Frontiers of Fashion

This exhibition looks at the circular relationship between military and civilian clothing where each borrow elements from the other. Over time military uniforms have moved from glamour to practicality due to changes in warfare and technology. We have mostly forgotten the origins of the iconic white t-shirt or wellington boots, but military style continues to impact the clothes we wear today.

History of British Uniform

Before the 1600s, most soldiers wore just an armband or sash to show their loyalty. This would sometimes lead to confusion on the battlefield, with soldiers accidentally being shot by their own side. After the English Civil War (1642-9) soldiers wore uniforms so other people knew which side they fought for.

 

From a practical sense, as warfare changed so did uniforms. Gunpowder produced smoke clouds, so the British could wear red and not worry about being seen. When smokeless guns became common in the 1880s, bright colours made you a target. Dull colours like khaki or camouflage were much safer. In World War 1, trench warfare caused other practical changes. Wet and muddy conditions needed warm and waterproof uniforms like wellington boots. In general, military uniform has moved from glamorous to practical over time.

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Fashion Vs. Military

Fashion and uniform can seem like different worlds. Fashion is about dressing differently from others, whereas uniform wants everyone to look the same. People often think military style is masculine and fashion is feminine. Throughout history however, clothing has constantly mixed between the two styles. Dungarees and striped tops were practical garments for civilians, then were used by the military and then became fashionable once again.

 

Fashion uses military associations to sell items, like white t-shirts and trench coats. These all benefited from marketing that made imitating soldiers desirable. In the Second Boer War (1899-1901), khaki became common in civilian athletic clothing. Khaki meant military power and exotic places to people back home.

 

Female fashion is often influenced by military uniform. From the 19th century, women wore green velvet dresses and pelisses. These were ideas taken from the green Rifles regimental uniform and Hussar jackets. During World War 2, outfits copied military uniforms to provide women with authority. Many modern items of clothing have lost any ties with the military, and instead are linked to fashion houses such as Jean Paul Gaultier, Donatella Versace or Yves Saint Laurent. They are now fashionable everyday items in their own right.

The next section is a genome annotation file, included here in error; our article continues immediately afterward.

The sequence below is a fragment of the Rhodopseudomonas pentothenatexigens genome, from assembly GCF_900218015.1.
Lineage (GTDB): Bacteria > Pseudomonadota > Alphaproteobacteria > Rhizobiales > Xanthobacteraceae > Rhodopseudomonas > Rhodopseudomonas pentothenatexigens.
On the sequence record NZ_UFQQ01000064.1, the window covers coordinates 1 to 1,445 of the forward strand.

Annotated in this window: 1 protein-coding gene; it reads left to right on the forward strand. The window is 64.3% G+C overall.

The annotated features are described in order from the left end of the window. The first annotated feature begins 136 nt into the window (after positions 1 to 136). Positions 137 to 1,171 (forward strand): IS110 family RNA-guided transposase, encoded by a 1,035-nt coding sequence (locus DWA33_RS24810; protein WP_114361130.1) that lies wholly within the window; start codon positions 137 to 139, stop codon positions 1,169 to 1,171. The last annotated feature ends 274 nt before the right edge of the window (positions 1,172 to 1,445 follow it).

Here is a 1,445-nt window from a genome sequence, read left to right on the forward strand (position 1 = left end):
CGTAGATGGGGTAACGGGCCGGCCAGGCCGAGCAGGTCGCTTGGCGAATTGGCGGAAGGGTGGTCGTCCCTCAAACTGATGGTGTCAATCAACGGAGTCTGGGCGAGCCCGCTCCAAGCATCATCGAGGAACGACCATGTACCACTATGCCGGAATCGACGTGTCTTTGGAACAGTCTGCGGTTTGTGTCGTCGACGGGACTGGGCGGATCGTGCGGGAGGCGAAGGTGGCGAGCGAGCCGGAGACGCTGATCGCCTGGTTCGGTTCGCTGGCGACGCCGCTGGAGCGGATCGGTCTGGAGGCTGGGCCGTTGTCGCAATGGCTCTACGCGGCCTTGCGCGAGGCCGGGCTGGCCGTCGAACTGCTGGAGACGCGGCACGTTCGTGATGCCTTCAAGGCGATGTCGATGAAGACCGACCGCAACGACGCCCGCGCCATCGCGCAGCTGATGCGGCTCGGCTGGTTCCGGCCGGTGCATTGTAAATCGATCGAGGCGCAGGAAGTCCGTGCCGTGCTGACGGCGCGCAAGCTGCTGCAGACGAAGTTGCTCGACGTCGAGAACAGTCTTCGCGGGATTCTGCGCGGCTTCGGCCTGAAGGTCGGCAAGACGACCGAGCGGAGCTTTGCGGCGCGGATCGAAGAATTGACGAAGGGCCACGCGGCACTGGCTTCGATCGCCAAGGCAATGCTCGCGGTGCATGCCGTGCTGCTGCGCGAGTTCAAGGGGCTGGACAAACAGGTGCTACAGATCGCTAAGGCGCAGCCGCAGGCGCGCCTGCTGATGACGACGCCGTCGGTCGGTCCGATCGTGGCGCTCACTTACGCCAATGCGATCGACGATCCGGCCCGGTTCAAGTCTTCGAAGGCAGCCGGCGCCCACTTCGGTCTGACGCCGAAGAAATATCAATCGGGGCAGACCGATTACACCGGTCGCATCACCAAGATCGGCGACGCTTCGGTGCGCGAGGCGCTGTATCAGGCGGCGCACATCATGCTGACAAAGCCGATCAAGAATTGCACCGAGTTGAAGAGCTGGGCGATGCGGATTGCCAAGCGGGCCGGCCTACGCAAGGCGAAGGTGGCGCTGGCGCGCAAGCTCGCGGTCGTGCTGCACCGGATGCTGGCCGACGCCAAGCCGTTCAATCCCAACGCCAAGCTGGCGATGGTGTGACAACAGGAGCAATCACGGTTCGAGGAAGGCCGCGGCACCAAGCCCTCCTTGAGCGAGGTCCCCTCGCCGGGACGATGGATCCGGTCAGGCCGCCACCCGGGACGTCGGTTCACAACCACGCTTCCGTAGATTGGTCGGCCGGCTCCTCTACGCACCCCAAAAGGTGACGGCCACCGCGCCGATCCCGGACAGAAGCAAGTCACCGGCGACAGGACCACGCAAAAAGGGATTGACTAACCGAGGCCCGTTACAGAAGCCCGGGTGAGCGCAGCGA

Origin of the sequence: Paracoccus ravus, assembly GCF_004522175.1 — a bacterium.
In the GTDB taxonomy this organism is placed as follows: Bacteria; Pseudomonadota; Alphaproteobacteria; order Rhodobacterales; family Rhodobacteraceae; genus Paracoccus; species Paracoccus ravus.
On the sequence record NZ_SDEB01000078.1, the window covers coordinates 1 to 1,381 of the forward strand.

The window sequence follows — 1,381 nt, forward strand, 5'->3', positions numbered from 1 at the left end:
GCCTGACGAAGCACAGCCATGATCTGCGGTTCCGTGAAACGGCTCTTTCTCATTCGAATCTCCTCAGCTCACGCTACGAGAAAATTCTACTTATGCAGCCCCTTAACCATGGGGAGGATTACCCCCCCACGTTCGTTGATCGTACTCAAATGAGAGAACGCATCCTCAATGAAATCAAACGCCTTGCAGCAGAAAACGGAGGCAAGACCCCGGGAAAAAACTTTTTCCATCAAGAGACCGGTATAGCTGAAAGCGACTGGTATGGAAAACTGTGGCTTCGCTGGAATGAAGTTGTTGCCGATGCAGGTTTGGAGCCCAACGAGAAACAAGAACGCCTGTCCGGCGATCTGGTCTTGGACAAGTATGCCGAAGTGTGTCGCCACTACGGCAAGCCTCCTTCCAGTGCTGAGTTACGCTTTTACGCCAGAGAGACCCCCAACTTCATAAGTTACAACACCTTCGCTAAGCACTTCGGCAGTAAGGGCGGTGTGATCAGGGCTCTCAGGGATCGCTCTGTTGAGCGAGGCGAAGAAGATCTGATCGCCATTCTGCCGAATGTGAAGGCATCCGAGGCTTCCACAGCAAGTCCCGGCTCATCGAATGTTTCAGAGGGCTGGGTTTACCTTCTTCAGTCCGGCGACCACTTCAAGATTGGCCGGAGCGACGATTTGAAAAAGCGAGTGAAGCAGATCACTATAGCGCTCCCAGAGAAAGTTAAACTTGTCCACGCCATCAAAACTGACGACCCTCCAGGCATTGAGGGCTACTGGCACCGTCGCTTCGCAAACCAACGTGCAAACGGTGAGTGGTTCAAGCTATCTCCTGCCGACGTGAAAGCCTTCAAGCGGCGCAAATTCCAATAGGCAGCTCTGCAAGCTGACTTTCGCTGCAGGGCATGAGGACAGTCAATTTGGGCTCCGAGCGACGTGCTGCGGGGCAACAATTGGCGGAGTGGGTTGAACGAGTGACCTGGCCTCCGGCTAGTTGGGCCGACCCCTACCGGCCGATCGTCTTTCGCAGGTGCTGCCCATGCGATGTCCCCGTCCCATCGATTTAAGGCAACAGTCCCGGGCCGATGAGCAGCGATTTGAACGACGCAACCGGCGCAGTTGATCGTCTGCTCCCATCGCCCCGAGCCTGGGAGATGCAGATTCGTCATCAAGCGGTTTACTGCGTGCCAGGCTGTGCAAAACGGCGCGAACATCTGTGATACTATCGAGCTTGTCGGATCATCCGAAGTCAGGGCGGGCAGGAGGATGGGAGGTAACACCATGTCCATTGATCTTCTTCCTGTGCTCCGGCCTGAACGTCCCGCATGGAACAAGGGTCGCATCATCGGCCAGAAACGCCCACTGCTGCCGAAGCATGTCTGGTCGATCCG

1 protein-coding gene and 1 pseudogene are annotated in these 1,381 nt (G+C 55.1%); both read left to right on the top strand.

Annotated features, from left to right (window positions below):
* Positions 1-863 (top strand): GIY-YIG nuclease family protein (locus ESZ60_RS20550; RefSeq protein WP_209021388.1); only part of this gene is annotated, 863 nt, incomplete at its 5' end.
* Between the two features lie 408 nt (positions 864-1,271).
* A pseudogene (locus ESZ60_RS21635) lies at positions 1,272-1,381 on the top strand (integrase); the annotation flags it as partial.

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Political and Cultural Appeal

Military uniform has an enduring cultural and political appeal. During the Vietnam War protests in 1960s, the protestors used military clothing. They bought khaki from military surplus stores and wore it to reject the war. An item of regulation and order became a uniform of rebellion. Fascist groups such as the Nazis wore uniforms to give them the authority of an army, and to inspire fear. So we see, uniforms can be for both military and anti-military purposes.

 

In Communist China, Chairman Mao wore a tunic with a high collar and baggy trousers, later known as the ‘Mao suit’. It became the unofficial uniform for the Chinese population, and was meant to make everyone feel the same. The garment was practical and unisex, but often wealthy officials would buy better quality fabric.

 

During the 1970s and 80s, performers often wore Hussar jackets, with glitzy decoration. Famous examples include the Beatles, Michael Jackson, Duran Duran and Jimi Hendrix. They might have worn these jackets because they were attractive or as an act of political rebellion. Uniforms can be borrowed by a variety of groups to make very different statements about their beliefs.

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